Global trends

COVID-related restrictions

In 2022, following the easing of pandemic-induced restrictions, supply chains affected by lockdowns started to recover. China, the largest consumer of base metals and a key producer and consumer of base and precious metals, bucked the trend, as the country, with its zero-COVID policy, kept stringent restrictions in place across major cities, slashing industrial demand for metals across a wide range of applications, from stainless steel to the automotive and jewellery industries. Meanwhile, despite the lockdowns that were in place throughout the year, China managed to boost both its production and consumption of nickel and copper products. The lifting of restrictions in late 2022 is expected to spur business activity and demand for metals in China starting from the second quarter of 2023.

Stricter monetary policy

The year 2022 saw a substantial rise in global inflation caused by geopolitical tensions, surging energy prices, ongoing COVID-19 restrictions in China and supply chain disruptions. In response to accelerating inflation, major central banks decided to tighten their monetary policies, dampening global economic growth and, consequently, negatively impacting industrial consumption of base and precious metals. The US dollar appreciation against major currencies caused by the Federal Reserve System’s (the Fed) rate hikes resulted in a retracement of commodity prices in the second half of 2022.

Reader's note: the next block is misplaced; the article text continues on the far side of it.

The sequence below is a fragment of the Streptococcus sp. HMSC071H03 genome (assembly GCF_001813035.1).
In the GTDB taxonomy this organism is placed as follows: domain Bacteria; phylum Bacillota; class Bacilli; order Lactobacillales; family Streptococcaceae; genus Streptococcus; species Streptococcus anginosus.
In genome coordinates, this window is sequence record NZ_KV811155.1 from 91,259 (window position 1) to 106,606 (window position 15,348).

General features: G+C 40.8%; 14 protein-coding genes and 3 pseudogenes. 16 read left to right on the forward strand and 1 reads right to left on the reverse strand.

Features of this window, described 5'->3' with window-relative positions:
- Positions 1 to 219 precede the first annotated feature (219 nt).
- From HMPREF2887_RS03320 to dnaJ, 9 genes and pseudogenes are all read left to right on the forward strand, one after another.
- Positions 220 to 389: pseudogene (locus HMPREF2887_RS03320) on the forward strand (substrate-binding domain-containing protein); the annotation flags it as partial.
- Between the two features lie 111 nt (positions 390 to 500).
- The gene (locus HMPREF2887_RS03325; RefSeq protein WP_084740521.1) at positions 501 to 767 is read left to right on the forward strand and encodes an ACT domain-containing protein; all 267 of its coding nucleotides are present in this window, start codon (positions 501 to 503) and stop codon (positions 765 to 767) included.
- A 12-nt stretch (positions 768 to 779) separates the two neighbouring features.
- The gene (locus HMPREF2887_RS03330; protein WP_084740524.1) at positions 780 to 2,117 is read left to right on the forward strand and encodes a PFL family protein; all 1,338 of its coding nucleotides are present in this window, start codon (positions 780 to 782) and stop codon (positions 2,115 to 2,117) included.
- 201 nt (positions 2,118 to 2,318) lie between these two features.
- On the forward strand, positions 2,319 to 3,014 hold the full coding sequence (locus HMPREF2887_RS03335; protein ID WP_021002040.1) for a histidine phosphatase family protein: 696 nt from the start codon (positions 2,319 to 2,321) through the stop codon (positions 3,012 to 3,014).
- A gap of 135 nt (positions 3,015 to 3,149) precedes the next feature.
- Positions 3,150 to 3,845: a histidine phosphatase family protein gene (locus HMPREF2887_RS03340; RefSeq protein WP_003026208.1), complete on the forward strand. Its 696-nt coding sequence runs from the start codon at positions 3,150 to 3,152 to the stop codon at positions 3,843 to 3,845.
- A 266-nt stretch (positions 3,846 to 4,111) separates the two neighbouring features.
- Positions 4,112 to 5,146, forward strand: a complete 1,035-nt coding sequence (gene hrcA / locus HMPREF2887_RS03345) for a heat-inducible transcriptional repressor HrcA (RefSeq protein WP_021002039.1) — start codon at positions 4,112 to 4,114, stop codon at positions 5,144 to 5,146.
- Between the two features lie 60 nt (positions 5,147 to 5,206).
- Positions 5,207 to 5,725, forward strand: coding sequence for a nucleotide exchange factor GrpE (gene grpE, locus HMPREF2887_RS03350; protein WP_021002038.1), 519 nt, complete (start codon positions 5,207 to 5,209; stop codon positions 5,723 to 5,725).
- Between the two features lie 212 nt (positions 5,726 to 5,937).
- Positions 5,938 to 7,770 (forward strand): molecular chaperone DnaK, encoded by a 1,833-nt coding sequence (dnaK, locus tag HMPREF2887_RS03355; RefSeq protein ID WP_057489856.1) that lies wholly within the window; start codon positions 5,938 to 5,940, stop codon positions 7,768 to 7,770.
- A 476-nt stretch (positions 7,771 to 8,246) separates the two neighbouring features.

Geopolitical tensions

The tensions in Ukraine in 2022 led to unprecedented sanctions against Russia. They were exacerbated by what became known as “self-sanctioning” as some international organisations shuttered their Russian operations despite the absence of any legal restrictions on working with Russian companies, which affected both inventory procurement and sales for Russian producers.

The London Bullion Market Association (LMBA) and the London Platinum and Palladium Market (LPPM) have introduced restrictions on Russian refineries and on the processing of Russian-origin precious metals in other countries. This move has affected the liquidity of Russian metals in the global market. The London Metal Exchange also considered delisting Russian base metal brands but decided against the ban following consultations with market players.